HDB flat buyers in Singapore have two choices in how they intend to finance their flat purchase. The first option is to take up a bank loan and the second option is to take up the HDB housing loan. Both options have their own distinctions in terms of the amount of the loan-to-value limit, interest rate, loan tenure, downpayment required, and usage of CPF funds.
Since the introduction of the Public Housing Scheme in 1968, Singaporeans have been allowed to use their CPF Ordinary Account (OA) savings to finance their mortgages for HDB flats. However, the amount of CPF funds that must be used differs depending on whether you intend to take a private bank loan or an HDB housing loan.
For a bank loan, you would need to pay a downpayment of 25% of the property’s valuation. Of which, 5% needs to be in cash and the remaining 20% can be either in CPF OA and/or cash. However, if you were to take a HDB housing loan before August 2018, regardless of whether you are able to pay the downpayment in cash, you will have to use all your OA savings. This meant that flat buyers on HDB loan, particularly young buyers, were not able to earn the extra 1% interest on their combined CPF savings for the first $60,000 (capped at $20,000 in OA).
To allow more CPF members to earn this higher interest on their CPF savings, flat buyers who took HDB housing loan since August 2018 have been allowed the option to retain up to $20,000 in their OA.
This leads us to question the options that flat buyers could consider when deciding whether to retain or not to retain that $20,000 in their OA when taking up a HDB housing loan.
Read Also: Step-By-Step Guide On How To Apply For The CPF Housing Scheme To Use CPF To Pay For Our Housing Loan
What Are Your Options If You Were To Take A HDB Housing Loan?
Should you decide to take up the HDB loan at the concessionary rate, you can take a maximum loan-to-value (LTV) limit of 85% for the purchase of either a new or resale HDB flat for a maximum loan tenure of 25 years.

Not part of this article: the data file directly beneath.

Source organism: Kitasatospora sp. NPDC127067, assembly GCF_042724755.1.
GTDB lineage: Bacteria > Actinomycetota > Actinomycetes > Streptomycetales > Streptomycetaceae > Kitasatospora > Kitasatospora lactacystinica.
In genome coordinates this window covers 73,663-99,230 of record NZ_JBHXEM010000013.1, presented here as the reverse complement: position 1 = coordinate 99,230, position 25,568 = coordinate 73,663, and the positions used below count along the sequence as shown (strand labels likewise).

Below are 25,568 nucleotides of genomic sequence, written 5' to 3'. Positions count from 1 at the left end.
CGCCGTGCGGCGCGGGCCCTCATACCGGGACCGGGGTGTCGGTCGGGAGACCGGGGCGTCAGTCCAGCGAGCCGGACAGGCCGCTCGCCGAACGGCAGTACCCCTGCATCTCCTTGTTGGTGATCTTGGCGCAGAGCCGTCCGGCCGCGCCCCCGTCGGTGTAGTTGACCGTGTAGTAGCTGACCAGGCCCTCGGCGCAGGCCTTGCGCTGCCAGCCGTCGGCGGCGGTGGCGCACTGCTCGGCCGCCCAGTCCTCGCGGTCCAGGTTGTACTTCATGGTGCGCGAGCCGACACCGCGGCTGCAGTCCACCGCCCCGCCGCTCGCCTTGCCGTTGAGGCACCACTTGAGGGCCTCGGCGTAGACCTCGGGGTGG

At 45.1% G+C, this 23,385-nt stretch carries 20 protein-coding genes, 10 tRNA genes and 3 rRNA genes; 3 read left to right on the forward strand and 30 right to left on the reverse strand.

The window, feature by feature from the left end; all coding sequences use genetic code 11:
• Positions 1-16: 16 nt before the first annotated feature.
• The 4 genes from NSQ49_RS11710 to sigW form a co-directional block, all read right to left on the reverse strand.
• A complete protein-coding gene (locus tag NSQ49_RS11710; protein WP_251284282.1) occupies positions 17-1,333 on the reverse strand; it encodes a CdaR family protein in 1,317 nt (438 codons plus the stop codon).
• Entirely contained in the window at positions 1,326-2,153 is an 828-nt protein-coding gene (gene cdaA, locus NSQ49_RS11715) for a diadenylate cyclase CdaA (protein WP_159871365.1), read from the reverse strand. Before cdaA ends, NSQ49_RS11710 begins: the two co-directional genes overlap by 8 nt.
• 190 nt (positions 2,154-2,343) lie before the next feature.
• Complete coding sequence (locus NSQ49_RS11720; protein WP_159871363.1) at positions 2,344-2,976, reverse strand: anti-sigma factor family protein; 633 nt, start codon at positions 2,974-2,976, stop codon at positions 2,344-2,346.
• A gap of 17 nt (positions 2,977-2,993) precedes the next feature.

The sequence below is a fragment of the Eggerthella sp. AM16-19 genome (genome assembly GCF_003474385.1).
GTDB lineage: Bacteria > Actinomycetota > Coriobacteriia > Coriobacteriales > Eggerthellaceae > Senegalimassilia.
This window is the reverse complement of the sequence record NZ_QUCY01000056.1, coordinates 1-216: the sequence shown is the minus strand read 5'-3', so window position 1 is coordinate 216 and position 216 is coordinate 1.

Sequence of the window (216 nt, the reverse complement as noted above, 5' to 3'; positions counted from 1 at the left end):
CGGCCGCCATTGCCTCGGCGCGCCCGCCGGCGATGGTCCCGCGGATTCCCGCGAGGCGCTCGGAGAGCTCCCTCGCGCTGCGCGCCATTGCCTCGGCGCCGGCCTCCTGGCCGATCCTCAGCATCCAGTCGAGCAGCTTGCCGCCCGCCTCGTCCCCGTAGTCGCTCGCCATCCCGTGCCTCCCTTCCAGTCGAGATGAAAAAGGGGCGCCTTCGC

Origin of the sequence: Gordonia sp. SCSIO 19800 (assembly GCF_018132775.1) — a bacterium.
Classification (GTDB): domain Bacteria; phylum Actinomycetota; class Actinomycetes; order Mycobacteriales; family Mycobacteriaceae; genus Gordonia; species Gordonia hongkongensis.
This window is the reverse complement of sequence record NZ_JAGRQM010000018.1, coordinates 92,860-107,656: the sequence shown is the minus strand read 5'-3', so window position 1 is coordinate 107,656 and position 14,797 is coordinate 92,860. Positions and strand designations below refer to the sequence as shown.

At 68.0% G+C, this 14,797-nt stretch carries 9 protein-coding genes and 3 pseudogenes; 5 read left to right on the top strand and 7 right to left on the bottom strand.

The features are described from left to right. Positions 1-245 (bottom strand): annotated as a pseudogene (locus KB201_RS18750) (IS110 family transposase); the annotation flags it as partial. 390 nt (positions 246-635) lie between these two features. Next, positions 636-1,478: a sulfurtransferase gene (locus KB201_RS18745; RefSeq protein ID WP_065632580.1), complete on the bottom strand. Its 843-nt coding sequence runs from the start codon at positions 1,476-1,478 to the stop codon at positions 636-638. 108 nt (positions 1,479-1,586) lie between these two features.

You can use a combination of cash and CPF savings to pay for your 15% downpayment. However, you can retain up to $20,000 in your CPF OA and have to use your remaining OA savings for the purchase of the flat before you are granted a housing loan from HDB.
In consideration of the first $20,000, you have the following three options.
Option 1: Wipe Out Entire CPF Savings
The first option involves using your entire CPF Ordinary Account (OA) savings towards the financing of your HDB home loan, which includes the downpayment, stamp fee, registration fees, and legal fees.
First of all, this may not even be an option if you are unable to finance the initial 15% downpayment without using your entire CPF OA funds.
Second, you could decide to use the extra $20,000 downpayment in CPF savings if you want a bigger loan size than what you can afford without utilising your entire CPF savings.
Third, you could also use your entire CPF OA savings if you wish to reduce the loan amount that you take from HDB. For example, on a $250,000 loan at 2.6% interest for a 25-year period, you would have to pay a total of $340,500 over the 25 years, of which $90,500 would be for interest payments. But if you took a smaller loan size of $200,000 on the same loan conditions (ie. loan tenure and interest rate), you would only need to pay a total of $272,400 over 25 years, of which $72,400 would be for interest payments. This results in an interest savings of $18,100 as shown in the graphics below. Hence, this could be another reason why you may choose to use your entire CPF savings when taking up your HDB loan.
Lastly, if you were to have a combined CPF balance of at least $60,000 in your Special Account (SA) and Medisave Account (MA), then you would be able to receive the extra 1% interest that the Government pays to boost your retirement savings. Therefore, you would not lose out on the extra 1% interest, which was the intent of allowing you to keep your first $20,000 in your OA.
This option of using your entire OA savings might be viable if you wish to clear your loan quickly and believe that your earnings would outpace the monthly payment to grow your OA savings over time.
Read Also: 4 Reasons To Make Voluntary Housing Refund For CPF Monies Used For Your Home Downpayment And Monthly Mortgage
Option 2: Keep Up To The Allowed $20,000